Tharp with an undersea map at her desk. Rolled sonar profiles of the ocean floor are on the shelf behind her.
Lamont-Doherty Earth Observatory and the estate of Marie Tharp
Born on July 30, 1920, geologist and cartographer Tharp changed scientific thinking about what lay at the bottom of the ocean – not a featureless flat, but rugged and varied terrain.
White House Coronavirus Task Force members reference a misleading chart in a press briefing.
AP Photo/Alex Brandon
Visualizations can help you understand data better – but they can also confuse or mislead. Here, some tips on what to watch out for.
Maps shape our understanding of world events like the COVID-19 pandemic. Here's how to make sure they don't mislead you.
One nine-year-old chose his local supermarket as a place he valued because he could “spend time with mum and help decide what goes in our trolley”.
When primary school children in a disadvantaged part of Sydney were asked to map what they valued in the area, their choices were revealing and sometimes surprising.
Three very different maps, using the same deprivation data, for the same place: Hartlepool, UK.
Samuel Langton/MMU, using OS Data © Crown copyright 2019.
When mapping deprivation, using traditional boundaries can distort the data and distract readers from important information.
Flag of Kurdistan on military uniform.
Despite many attempts, the Kurds have never won and kept their own nation -- though, after World War I, they came close.
Where has your produce been?
Take a look at the first high-resolution map of the US food supply chain.
Very rarely, depending on where you are in the world, your compass can actually point to true north.
Recently, magnetic compasses at Greenwich pointed directly at true north for the first time in 360 years. This is currently happening in Western Australia too. But what does it mean?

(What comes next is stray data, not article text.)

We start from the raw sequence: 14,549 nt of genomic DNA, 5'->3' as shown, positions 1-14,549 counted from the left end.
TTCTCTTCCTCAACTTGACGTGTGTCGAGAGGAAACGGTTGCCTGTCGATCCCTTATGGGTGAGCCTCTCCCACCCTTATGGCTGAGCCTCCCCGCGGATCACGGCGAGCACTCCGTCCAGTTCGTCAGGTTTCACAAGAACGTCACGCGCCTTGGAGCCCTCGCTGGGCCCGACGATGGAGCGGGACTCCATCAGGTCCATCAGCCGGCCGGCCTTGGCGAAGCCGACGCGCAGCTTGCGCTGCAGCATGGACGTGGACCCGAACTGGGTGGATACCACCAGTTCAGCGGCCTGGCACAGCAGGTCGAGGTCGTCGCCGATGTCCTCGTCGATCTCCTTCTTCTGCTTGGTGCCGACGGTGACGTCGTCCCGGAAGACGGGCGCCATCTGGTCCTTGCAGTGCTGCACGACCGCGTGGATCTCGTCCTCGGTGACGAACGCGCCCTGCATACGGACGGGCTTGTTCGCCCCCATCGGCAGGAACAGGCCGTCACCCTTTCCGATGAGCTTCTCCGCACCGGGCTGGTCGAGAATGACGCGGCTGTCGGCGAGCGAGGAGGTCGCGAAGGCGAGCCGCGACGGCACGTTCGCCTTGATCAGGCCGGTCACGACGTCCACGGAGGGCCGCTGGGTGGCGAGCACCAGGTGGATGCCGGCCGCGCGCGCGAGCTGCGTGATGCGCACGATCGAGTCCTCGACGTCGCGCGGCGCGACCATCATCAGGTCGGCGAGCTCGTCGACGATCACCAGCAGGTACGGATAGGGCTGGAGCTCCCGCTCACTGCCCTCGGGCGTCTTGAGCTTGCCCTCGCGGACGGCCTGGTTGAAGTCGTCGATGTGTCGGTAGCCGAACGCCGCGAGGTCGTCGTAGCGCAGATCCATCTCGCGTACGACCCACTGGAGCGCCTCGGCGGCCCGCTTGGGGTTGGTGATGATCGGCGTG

Geologic map of the near side of the moon by Wilhelms & McCauley in 1971.
We have the Apollo missions to thank for a lot of our geological knowledge about the moon.
Maps that divide the world into 'no-go' and 'safe' zones has created a new politics of danger.
Demonstrators protest outside the U.S. Supreme Court, in Washington, on March 26.
The US public is more aware than ever of partisan gerrymandering, and they're pushing local governments to make reforms.
Do you know where you are right now?
Ana de Sousa/shutterstock.com
Google, Amazon and other powerful groups are renaming American cities and neighborhoods. That may make the area more appealing to newcomers – but, in many cases, residents aren't happy.
Pollutants not shown.
Childhood asthma cases caused by traffic pollution are on the decline. But children in some parts of the country are faring better than others.
The orientations of the stone walls that crisscross the Northeastern U.S. can tell a geomagnetic tale as well as a historical one.
Scientific inspiration struck a geologist after many walks through the woods in New York and New England. These ruins hold the secret of where the compass pointed north when they were built centuries ago.
Inequality is one of the major issues of the modern age – but understanding where it happens is harder than you think.
The map that went viral.
Maps can show "the big picture" to lots and lots of people in an engaging and colourful way.
The world’s remaining wilderness. Dark blue = terrestrial. Light blue = marine.
Modified with permission from Protect the last of the wild, Watson et al, Nature (2018)
Zooming in on deforestation and other wild habitat loss can help us work out how best to protect wilderness.
Which is the right map for you?
If you want to really learn your way around a new place, paper maps still trump digital options.
Store closures in Swansea.
It's not just affecting areas in post-industrial decline – retail spaces are closing and losing value across England and Wales.
Wait – where am I?
Without their devices, regular GPS users take longer to negotiate a route, travel more slowly and make larger navigational errors.